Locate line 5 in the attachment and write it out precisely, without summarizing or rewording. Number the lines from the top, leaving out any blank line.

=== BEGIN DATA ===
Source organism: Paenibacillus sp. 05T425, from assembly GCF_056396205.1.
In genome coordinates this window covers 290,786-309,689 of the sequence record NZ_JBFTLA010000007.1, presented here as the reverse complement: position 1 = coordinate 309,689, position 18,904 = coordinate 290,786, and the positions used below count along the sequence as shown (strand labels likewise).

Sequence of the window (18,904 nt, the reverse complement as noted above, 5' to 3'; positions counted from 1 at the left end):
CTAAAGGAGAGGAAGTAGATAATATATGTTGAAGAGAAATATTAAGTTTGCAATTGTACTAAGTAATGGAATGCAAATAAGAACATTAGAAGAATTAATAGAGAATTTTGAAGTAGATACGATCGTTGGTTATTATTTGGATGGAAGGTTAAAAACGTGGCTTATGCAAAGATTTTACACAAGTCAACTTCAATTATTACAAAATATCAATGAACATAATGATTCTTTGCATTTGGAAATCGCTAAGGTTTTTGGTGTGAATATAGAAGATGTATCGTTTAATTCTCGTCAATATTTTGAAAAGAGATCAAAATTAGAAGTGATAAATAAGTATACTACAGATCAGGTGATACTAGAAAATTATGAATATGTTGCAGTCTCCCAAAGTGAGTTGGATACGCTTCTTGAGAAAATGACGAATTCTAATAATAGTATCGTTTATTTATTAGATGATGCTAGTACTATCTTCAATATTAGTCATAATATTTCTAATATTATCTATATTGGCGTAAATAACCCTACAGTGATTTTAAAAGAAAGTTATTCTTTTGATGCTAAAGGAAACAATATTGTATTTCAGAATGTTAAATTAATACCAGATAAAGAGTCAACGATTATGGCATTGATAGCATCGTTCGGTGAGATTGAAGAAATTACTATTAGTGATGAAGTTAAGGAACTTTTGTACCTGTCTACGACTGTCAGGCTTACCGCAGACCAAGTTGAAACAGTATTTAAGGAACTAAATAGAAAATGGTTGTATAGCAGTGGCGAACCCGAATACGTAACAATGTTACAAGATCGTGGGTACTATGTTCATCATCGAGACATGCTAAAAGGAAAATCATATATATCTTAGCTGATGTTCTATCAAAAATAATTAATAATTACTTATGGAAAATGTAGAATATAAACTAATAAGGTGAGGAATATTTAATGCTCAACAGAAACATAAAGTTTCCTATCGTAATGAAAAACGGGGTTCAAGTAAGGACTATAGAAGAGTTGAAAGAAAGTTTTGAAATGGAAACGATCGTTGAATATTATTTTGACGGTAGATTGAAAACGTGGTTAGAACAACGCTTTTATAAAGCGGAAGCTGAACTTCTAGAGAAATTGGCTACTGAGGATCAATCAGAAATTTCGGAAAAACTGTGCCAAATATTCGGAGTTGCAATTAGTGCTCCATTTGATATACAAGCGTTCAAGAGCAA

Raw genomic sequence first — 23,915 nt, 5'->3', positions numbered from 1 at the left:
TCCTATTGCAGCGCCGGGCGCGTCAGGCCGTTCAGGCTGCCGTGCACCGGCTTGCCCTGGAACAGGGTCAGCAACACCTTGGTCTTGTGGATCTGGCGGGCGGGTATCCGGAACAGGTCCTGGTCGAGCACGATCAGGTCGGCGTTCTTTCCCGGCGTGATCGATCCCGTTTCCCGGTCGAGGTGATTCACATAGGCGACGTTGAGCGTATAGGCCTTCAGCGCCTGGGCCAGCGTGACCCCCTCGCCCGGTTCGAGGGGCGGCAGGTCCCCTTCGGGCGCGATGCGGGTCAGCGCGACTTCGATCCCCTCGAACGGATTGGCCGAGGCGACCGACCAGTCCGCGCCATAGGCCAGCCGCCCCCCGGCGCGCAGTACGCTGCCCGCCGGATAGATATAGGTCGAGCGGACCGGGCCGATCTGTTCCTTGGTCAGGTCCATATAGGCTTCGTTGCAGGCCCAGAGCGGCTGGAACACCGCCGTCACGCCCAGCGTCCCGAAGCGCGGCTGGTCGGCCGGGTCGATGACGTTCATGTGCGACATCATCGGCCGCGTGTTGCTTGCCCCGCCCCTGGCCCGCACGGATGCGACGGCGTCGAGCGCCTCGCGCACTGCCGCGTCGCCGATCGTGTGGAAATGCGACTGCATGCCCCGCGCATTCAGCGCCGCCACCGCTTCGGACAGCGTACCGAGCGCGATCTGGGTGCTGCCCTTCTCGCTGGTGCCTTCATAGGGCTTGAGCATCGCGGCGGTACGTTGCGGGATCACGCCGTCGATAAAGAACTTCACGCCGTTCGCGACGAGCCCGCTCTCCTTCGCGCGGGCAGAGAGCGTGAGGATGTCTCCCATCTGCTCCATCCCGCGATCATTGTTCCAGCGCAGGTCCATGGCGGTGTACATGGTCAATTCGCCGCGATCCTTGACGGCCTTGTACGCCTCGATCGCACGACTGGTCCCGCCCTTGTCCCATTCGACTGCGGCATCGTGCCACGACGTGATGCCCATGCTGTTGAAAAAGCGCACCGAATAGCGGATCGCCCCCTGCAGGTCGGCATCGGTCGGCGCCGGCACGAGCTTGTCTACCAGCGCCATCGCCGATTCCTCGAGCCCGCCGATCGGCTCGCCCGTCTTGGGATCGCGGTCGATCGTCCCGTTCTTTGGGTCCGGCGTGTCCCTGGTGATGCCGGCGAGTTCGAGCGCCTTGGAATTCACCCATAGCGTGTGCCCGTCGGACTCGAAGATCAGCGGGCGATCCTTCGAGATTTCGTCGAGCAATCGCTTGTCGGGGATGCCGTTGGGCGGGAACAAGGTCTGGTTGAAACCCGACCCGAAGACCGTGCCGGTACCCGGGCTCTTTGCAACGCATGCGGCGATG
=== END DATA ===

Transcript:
Raw genomic sequence first — 23,915 nt, 5'->3', positions numbered from 1 at the left: